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Photo: Pradeep Gaur/Mint
Photo: Pradeep Gaur/Mint

Opinion | Banking sector was positive on retail finance

2018 has been a year of growth in personal finance, but the future is far brighter

Retail lending has had a good run in India in recent years. Disenchantment with corporate finance, the emphasis and almost direction by the concerned ministry to PSBs on increasing the retail portfolio and indeed the continuing interest in this segment across the entire banking industry, as well as the rapid increase in the number and growth of non-banking finance companies (NBFCs), have all played a part.

In fact, household debt to GDP has grown steadily from 9% in 2015 to an all-time high of 11.4% in the first quarter of FY2018. The percentage is still low as compared to many other countries, including those in our vicinity such as Malaysia (84%), Indonesia (17%) and Thailand (78%), and that gives us the hope that this segment will continue to outperform. Not only that, compared to other segments of finance, even within the retail space, personal loans have displayed the most robust credit quality. In fact, there was a short period during the year when bond yields spiked, when a 10-year SDL (state development loan) of certain states, was going at 30 basis points above the 15-year housing loan rate available to the man on the street. Such indeed is the perception of risk and profitability of this segment of finance.

As such it is hardly surprising that a large number of fintechs are also trying to find a toehold in this segment either on their own or in collaboration with larger established players such as banks and NBFCs. Similarly, the regulators have been scrutinising the pain points and have come up with various steps to both curb adventurism as well as encourage growth in the right manner. One big setback, though, in the use of technology for making personal loans easily and quickly available is the Supreme Court judgment on the use of Aadhaar. In fact, e-KYC was the basis for many fintech developments as it safely bypassed the need for physical contact and yet ensured that risk measurement, monitoring and mitigation did not suffer. The world at large admired India’s progress on this front and indeed, given the size and spread of our population, this enablement helped enormously in the financial inclusion efforts of banks as well as NBFCs. If there was one big obstacle in financial inclusion, it was the difficulty to establish identity followed by the sheer cost of a brick-and-mortar presence. The use of e-KYC comprehensively addressed both these issues. Consequent to the judgment, one has to necessarily return to the drawing board to find a solution, though we should definitely revisit the matter to address concerns expressed by the Supreme Court so that the whole initiative need not be fully abandoned.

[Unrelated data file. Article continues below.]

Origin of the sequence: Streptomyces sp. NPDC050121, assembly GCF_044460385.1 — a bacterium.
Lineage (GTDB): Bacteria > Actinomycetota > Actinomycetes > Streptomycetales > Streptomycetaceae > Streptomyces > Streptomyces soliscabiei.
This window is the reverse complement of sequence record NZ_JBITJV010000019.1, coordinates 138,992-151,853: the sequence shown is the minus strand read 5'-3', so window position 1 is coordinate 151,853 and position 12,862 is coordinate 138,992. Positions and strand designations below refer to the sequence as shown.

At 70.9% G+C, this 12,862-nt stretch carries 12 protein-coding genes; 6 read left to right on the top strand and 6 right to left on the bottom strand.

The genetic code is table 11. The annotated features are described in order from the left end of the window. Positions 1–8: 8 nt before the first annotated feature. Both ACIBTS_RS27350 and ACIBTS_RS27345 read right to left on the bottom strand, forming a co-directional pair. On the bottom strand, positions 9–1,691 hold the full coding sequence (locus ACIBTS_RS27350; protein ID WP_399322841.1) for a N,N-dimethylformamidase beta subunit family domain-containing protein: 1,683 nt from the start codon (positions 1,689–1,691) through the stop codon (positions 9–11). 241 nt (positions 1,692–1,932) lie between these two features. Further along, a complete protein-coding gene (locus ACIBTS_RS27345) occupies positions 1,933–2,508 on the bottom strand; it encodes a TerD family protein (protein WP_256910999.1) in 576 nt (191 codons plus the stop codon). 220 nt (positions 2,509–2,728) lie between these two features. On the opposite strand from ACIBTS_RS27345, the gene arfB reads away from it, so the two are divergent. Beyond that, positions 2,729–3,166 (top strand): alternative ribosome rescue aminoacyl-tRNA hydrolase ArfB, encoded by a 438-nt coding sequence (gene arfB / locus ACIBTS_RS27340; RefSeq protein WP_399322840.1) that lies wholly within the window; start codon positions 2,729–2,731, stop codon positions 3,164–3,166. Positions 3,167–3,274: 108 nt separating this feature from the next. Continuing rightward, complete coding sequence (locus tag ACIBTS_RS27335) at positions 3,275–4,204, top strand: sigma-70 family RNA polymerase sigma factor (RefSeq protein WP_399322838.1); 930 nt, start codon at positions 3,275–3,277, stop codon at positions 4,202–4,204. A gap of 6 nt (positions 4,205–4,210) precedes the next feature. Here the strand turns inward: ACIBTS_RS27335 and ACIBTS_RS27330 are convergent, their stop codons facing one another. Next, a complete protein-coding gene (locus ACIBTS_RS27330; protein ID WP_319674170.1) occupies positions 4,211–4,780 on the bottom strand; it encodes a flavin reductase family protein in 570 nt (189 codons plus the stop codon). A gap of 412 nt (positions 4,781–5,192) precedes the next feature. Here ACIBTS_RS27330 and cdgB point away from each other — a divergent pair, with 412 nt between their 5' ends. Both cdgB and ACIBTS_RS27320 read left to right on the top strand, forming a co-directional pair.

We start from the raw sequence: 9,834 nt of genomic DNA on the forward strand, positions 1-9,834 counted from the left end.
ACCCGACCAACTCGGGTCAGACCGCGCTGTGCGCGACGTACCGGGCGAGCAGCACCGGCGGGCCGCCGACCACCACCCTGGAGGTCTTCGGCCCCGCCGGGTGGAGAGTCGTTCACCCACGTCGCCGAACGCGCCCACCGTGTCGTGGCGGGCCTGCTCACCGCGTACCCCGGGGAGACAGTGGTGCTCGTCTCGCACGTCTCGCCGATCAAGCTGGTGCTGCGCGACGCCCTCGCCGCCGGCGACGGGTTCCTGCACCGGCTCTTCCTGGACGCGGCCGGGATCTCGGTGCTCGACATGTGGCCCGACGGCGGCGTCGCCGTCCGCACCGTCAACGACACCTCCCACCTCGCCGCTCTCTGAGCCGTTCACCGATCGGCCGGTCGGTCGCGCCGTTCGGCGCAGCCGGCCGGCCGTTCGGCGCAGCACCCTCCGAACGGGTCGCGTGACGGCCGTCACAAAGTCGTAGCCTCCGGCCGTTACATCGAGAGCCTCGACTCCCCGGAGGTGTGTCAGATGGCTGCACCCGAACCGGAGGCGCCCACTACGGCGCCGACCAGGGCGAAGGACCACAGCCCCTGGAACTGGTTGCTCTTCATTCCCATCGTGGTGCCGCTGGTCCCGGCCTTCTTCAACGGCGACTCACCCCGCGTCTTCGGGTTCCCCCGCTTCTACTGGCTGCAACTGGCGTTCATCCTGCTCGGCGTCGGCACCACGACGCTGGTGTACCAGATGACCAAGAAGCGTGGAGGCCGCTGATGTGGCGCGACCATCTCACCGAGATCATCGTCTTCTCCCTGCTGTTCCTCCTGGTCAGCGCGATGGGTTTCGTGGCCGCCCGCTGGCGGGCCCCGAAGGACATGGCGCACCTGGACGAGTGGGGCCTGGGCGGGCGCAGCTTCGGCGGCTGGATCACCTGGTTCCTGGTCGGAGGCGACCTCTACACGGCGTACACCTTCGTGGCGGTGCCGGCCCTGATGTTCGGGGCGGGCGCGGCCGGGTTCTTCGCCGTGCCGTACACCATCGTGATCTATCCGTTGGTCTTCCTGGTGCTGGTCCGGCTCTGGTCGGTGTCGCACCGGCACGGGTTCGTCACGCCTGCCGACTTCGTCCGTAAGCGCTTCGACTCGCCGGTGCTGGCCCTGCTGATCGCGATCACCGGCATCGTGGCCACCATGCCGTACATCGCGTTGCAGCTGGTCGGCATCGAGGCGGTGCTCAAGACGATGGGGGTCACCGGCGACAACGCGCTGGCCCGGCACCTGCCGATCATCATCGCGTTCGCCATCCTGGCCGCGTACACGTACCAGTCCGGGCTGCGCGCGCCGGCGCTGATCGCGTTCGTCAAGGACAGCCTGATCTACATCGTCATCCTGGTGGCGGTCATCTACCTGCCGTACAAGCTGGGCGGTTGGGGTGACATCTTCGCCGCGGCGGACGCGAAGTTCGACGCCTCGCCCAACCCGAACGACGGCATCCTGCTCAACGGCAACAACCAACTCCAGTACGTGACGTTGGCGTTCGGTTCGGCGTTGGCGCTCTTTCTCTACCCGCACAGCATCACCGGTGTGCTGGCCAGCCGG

A constant demand of those availing loans has been for lower rates of interest. However, with the central bank raising repo rates twice by 25 bps each, this was not to be. During the year there was, in fact, a modest rise in lending rates in line with the tightening stand of the Reserve Bank of India (RBI). The situation though has undergone a change and as of the last CPI (Consumer Price Index) readings, indications are that there will be a change of stance at the minimum if not a cut in rates at the next monetary policy committee meeting. People looking at obtaining loans should, therefore, not lose heart as falling inflation coupled with lowering of oil prices bodes well on this front. 

But an even better development from the point of view of the consumer has been RBI’s announcement in December proposing the use of external benchmarking for floating rate retail loans like home loans from April 2019. This is expected to bring in much-needed transparency in pricing. For banks, though, this could be a big challenge. Unlike banks in Western countries which are dependent to the extent of, say, 30% on market borrowings for their resources which are sourced at rates linked to external benchmarks, Indian banks depend largely on deposits for their resources. These deposits are normally sourced at fixed rates of interest which again are not linked to an external benchmark. As such there is an obvious mismatch between the two sides of the balance sheet. Sufficient instruments for hedging this risk is also not available in the Indian market. It will be interesting to see how banks manage this risk going forward. 

The other setback in the retail segment has been the liquidity crisis faced by NBFCs, specially the smaller and lower rated ones. However, there are recent indications of the situation easing and the market remains confident that this will soon pass. 

In a nutshell, therefore, while this has been a year of growth in retail finance, the future appears far brighter.

Arundhati Bhattacharya is former chairman, State Bank of India

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